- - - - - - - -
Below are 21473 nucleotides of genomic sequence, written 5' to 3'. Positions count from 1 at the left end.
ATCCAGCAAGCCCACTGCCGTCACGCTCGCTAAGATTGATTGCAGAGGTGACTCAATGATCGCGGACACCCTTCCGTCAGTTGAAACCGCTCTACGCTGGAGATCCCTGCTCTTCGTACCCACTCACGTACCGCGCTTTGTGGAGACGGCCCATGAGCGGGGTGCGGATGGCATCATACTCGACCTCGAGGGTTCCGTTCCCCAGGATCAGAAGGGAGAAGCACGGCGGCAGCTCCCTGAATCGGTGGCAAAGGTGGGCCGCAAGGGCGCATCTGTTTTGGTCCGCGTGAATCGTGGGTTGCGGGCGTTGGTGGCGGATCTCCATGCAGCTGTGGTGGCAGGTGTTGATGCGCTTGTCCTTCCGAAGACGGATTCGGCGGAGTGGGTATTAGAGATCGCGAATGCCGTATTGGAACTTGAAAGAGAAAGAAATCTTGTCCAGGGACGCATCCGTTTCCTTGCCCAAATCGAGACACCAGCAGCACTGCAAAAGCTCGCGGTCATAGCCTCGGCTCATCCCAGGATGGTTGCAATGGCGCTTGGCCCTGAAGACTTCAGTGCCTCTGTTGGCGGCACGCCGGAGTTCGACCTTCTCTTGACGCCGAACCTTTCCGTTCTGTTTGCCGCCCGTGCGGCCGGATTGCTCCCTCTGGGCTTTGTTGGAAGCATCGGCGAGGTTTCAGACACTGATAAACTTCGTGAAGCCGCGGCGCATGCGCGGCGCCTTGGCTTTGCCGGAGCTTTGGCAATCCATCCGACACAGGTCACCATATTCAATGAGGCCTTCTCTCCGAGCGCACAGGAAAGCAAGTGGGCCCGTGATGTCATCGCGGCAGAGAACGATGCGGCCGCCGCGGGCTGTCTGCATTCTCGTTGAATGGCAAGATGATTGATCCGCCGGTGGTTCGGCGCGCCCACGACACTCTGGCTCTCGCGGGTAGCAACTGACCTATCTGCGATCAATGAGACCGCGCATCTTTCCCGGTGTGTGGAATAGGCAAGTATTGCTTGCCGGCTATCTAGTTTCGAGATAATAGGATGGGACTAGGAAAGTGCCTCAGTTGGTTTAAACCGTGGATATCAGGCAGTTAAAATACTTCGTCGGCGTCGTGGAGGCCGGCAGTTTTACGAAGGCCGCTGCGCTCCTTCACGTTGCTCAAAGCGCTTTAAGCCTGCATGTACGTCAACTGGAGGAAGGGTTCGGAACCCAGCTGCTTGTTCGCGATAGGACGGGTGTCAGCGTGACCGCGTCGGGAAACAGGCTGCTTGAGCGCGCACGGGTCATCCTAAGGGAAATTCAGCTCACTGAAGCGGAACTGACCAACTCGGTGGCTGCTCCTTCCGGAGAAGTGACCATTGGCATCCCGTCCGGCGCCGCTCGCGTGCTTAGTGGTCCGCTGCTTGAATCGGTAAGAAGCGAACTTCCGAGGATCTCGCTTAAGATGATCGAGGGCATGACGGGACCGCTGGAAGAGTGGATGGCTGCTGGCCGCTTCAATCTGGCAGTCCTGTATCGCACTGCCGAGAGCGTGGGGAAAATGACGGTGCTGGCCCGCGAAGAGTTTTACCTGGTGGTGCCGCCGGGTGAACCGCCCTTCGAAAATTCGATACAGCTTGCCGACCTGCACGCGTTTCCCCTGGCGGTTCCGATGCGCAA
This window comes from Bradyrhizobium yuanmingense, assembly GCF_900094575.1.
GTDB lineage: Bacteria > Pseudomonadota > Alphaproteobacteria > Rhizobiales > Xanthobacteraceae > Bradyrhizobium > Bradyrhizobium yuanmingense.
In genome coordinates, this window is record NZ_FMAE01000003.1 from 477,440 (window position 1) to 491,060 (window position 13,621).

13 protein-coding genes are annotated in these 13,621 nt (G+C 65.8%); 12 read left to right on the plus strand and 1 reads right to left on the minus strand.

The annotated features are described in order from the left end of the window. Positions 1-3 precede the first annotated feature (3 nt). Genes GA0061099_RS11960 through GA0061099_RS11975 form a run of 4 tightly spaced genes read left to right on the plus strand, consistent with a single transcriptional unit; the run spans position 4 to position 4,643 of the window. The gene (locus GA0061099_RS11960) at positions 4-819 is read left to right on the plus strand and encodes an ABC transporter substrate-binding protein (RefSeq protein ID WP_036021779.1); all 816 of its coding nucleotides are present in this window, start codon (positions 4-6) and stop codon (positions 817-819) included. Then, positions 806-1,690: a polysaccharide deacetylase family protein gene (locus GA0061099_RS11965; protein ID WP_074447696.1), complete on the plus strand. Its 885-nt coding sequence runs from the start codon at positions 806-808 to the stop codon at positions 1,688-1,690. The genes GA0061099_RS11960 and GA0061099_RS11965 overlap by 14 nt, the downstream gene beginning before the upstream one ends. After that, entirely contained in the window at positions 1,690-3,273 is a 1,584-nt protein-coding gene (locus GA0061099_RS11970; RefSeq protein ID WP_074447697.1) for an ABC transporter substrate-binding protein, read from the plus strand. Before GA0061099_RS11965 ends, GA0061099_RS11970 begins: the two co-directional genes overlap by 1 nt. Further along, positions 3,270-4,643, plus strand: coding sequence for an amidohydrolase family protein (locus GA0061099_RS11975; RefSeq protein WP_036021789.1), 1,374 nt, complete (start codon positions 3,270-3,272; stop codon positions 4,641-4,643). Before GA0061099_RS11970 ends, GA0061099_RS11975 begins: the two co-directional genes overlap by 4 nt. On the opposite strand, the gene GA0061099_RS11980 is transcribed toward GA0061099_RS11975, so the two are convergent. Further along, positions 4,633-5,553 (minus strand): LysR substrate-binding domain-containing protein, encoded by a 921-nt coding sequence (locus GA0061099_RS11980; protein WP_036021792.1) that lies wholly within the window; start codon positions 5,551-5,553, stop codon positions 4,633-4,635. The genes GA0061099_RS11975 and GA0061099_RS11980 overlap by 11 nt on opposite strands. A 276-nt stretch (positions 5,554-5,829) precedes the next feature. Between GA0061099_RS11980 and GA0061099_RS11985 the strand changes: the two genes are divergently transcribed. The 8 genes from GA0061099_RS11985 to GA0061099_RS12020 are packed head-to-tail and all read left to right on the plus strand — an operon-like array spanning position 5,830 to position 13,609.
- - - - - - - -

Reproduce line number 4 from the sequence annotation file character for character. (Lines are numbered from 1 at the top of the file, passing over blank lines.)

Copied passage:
GTDB lineage: Bacteria > Pseudomonadota > Alphaproteobacteria > Rhizobiales > Xanthobacteraceae > Bradyrhizobium > Bradyrhizobium yuanmingense.